The car of the year 2019, the Jaguar I-PACE, is the most recent proof that electromobility can be fun. The car’s two electric motors enable the sporty compact SUV to accelerate up to 100 km/h in just 4.8 seconds. This requires particularly strong power electronics.
Jaguar’s I-PACE model has been named as the 2019 “Car of the Year”.
In its time, this long-established automotive manufacturer has launched quite a number of cars onto the market. And all these cars have made history.
Yet of all things, it is an electric car that has seen the British manufacturer scoop up the most coveted automotive prize in Europe.
Prof Ralf Speth, Jaguar Land Rover’s CEO: “The I-PACE was developed on a white piece of paper by a design and engineering team in the United Kingdom. It only took four years to get from the initial concept to the finished series model. It’s our most technologically advanced model to date and we think it will give a strong impetus to electromobility.”
Proprietary electric motors
Jaguar has managed to take the full potential of the electric drivetrain and light-weight aluminium construction. As a result, the vehicle combines sports-car performance with the practicality of an SUV.
The car is powered by two permanent-magnet synchronous motors, which Jaguar Land Rover developed itself. Based on the drive typology, they resemble the electric motors used in the I-Type Formula E racing car.
They can generate 294 kilowatts of power and produce a torque of 696 newton metres. So as to achieve the most compact solution possible, the drive shafts are guided through the motors.
By integrating the two motors into the front and rear axle, they enable powerful acceleration from a standing start. But also a facilitate all-wheel traction on any road surface.
However, the car of the year named I‑PACE doesn’t rely on just any conventional transmission. It can accelerate without interruptions to the traction and without any need to change gear. In this case, from zero to 12,000 rpm across the entire motor speed range.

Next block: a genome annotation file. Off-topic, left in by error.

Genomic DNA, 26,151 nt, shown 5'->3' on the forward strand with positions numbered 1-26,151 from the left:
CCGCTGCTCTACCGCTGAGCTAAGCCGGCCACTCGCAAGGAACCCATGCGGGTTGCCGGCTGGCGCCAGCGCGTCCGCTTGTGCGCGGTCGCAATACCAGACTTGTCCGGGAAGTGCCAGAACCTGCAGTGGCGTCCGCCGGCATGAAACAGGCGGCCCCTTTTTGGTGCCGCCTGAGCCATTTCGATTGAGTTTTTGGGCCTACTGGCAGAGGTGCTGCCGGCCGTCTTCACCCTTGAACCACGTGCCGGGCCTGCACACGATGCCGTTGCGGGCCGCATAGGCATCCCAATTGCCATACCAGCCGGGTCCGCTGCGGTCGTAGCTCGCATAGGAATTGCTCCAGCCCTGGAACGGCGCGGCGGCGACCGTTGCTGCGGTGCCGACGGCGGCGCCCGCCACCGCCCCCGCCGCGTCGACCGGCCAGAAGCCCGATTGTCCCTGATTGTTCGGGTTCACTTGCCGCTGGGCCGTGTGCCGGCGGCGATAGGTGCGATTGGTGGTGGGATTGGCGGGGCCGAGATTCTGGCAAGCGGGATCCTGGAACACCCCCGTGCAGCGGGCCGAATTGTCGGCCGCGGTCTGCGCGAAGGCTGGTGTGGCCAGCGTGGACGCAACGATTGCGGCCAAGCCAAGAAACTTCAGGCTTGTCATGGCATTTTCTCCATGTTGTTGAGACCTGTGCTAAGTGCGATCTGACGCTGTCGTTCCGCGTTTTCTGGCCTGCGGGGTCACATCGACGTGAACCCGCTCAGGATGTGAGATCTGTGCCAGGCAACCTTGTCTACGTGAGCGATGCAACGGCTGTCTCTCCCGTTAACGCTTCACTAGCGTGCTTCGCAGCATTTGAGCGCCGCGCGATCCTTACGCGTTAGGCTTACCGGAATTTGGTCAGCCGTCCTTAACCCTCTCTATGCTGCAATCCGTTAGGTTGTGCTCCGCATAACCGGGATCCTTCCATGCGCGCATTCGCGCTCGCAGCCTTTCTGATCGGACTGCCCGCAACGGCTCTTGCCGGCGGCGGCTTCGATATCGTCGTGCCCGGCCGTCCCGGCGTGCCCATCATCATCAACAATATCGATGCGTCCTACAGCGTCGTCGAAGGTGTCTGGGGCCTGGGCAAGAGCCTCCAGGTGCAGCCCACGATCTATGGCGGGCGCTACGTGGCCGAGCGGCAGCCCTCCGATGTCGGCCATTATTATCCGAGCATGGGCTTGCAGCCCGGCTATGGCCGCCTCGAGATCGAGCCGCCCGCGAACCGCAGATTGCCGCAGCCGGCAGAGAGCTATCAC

This means that the electric Jaguar can jump from 0 to 100 km/h in just 4.8 seconds.
The key component in the car of the year: power electronics
In order to achieve this excellent power delivery, the car’s electric motor works with currents of up to 650 amperes. To master these high currents and their associated extreme load changes, Continental developed a system solution for Jaguar Land Rover.
This system solution was especially tailored to sporty high-performance drives.
In hybrid and electric vehicles, power electronics are a key component of the electric motor. They supply the electric motor with electricity and also control the energy recovery process (recuperation).
So, it is the power electronics that determine whether the full potential of the electric motor can be brought to fruition. As such, the power electronics are also key to maximising the driving enjoyment associated with the high starting torque. And instant response that form an inherent feature of electric motors.
IGBT enables excellent power density
The power electronics have to provide the full current within split seconds, for example during maximum acceleration from a standstill.
A particular challenge for the developers was mastering this extremely high load change, yet at the same time also guaranteeing the high cycle stability and durability rates required for automotive systems.
A further development objective was to achieve a high power density, so as to keep the assembly space as small as possible.
The particular component that contributed to obtaining this combination of performance, durability and compactness was an innovative power module – the core of the power inverter.
The inverter uses double-sided sintered chips (Insulated-Gate Bipolar Transistor, IGBT). Compared with conventional, soldered wire connections (bonds), using sinter technology enables you to create connections that fulfil significantly higher requirements in terms of durability, reliability and thermal load capacity. Therefore they are particularly well-suited for the premium sector.
Continental is the first company to use this complex process for automotive electronics.
“In addition to the double-sided sinter technology, this approach also involves, amongst other things, the use of special ‘Direct Copper Bonded’ (DCB) substrates, as well as Continental’s custom-developed power semiconductors. The overall architecture of the power electronics, and the materials used, are optimised for maximum power and driving dynamics,” explains Continental Project Manager Alexander Reich.
Another important special feature of the newly developed power electronics technology is that the same system can be used in quite different types of vehicles.
For example, the power electronics in the Range Rover Sport Plug-In Hybrid and the Jaguar I-PACE are completely identical in terms of hardware – the only differences are in the software.